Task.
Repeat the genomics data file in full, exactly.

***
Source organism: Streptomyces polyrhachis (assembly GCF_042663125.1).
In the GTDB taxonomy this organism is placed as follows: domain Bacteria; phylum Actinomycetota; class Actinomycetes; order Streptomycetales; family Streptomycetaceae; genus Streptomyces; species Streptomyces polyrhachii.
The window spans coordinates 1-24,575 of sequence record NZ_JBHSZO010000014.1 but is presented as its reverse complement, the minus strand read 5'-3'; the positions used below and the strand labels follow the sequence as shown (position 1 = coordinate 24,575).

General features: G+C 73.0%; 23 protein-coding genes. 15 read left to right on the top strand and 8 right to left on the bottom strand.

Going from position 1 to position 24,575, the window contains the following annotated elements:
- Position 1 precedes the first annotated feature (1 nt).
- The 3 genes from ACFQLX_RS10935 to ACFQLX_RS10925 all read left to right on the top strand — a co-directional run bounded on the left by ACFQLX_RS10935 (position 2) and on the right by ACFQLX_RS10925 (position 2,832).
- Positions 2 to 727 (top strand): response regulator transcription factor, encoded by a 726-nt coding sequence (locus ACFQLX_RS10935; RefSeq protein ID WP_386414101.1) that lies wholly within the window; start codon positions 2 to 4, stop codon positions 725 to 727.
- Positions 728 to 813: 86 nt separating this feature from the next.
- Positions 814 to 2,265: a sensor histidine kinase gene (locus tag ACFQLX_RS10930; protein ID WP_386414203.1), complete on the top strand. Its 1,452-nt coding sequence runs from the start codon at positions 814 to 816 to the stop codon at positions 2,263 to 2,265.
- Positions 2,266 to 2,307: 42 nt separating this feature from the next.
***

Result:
Source organism: Streptomyces polyrhachis (assembly GCF_042663125.1).
In the GTDB taxonomy this organism is placed as follows: domain Bacteria; phylum Actinomycetota; class Actinomycetes; order Streptomycetales; family Streptomycetaceae; genus Streptomyces; species Streptomyces polyrhachii.
The window spans coordinates 1-24,575 of sequence record NZ_JBHSZO010000014.1 but is presented as its reverse complement, the minus strand read 5'-3'; the positions used below and the strand labels follow the sequence as shown (position 1 = coordinate 24,575).

General features: G+C 73.0%; 23 protein-coding genes. 15 read left to right on the top strand and 8 right to left on the bottom strand.

Going from position 1 to position 24,575, the window contains the following annotated elements:
- Position 1 precedes the first annotated feature (1 nt).
- The 3 genes from ACFQLX_RS10935 to ACFQLX_RS10925 all read left to right on the top strand — a co-directional run bounded on the left by ACFQLX_RS10935 (position 2) and on the right by ACFQLX_RS10925 (position 2,832).
- Positions 2 to 727 (top strand): response regulator transcription factor, encoded by a 726-nt coding sequence (locus ACFQLX_RS10935; RefSeq protein ID WP_386414101.1) that lies wholly within the window; start codon positions 2 to 4, stop codon positions 725 to 727.
- Positions 728 to 813: 86 nt separating this feature from the next.
- Positions 814 to 2,265: a sensor histidine kinase gene (locus tag ACFQLX_RS10930; protein ID WP_386414203.1), complete on the top strand. Its 1,452-nt coding sequence runs from the start codon at positions 814 to 816 to the stop codon at positions 2,263 to 2,265.
- Positions 2,266 to 2,307: 42 nt separating this feature from the next.